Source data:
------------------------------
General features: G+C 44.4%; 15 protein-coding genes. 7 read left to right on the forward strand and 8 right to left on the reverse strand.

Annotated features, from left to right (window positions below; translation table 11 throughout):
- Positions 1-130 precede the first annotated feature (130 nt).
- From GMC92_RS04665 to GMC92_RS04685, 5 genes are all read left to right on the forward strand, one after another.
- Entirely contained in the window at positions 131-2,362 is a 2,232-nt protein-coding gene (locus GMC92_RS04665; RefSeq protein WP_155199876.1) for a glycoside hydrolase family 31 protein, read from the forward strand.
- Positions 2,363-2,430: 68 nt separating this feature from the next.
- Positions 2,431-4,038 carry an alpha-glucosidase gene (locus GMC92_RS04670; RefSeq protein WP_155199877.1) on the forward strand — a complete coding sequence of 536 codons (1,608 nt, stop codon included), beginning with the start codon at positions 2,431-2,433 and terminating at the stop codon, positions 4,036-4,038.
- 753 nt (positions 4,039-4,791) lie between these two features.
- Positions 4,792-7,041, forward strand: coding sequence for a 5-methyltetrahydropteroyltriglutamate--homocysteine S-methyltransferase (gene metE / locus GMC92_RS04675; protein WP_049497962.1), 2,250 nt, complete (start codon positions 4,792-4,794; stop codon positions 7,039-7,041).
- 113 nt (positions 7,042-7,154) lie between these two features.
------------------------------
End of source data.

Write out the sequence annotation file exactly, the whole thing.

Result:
General features: G+C 44.4%; 15 protein-coding genes. 7 read left to right on the forward strand and 8 right to left on the reverse strand.

Annotated features, from left to right (window positions below; translation table 11 throughout):
- Positions 1-130 precede the first annotated feature (130 nt).
- From GMC92_RS04665 to GMC92_RS04685, 5 genes are all read left to right on the forward strand, one after another.
- Entirely contained in the window at positions 131-2,362 is a 2,232-nt protein-coding gene (locus GMC92_RS04665; RefSeq protein WP_155199876.1) for a glycoside hydrolase family 31 protein, read from the forward strand.
- Positions 2,363-2,430: 68 nt separating this feature from the next.
- Positions 2,431-4,038 carry an alpha-glucosidase gene (locus GMC92_RS04670; RefSeq protein WP_155199877.1) on the forward strand — a complete coding sequence of 536 codons (1,608 nt, stop codon included), beginning with the start codon at positions 2,431-2,433 and terminating at the stop codon, positions 4,036-4,038.
- 753 nt (positions 4,039-4,791) lie between these two features.
- Positions 4,792-7,041, forward strand: coding sequence for a 5-methyltetrahydropteroyltriglutamate--homocysteine S-methyltransferase (gene metE / locus GMC92_RS04675; protein WP_049497962.1), 2,250 nt, complete (start codon positions 4,792-4,794; stop codon positions 7,039-7,041).
- 113 nt (positions 7,042-7,154) lie between these two features.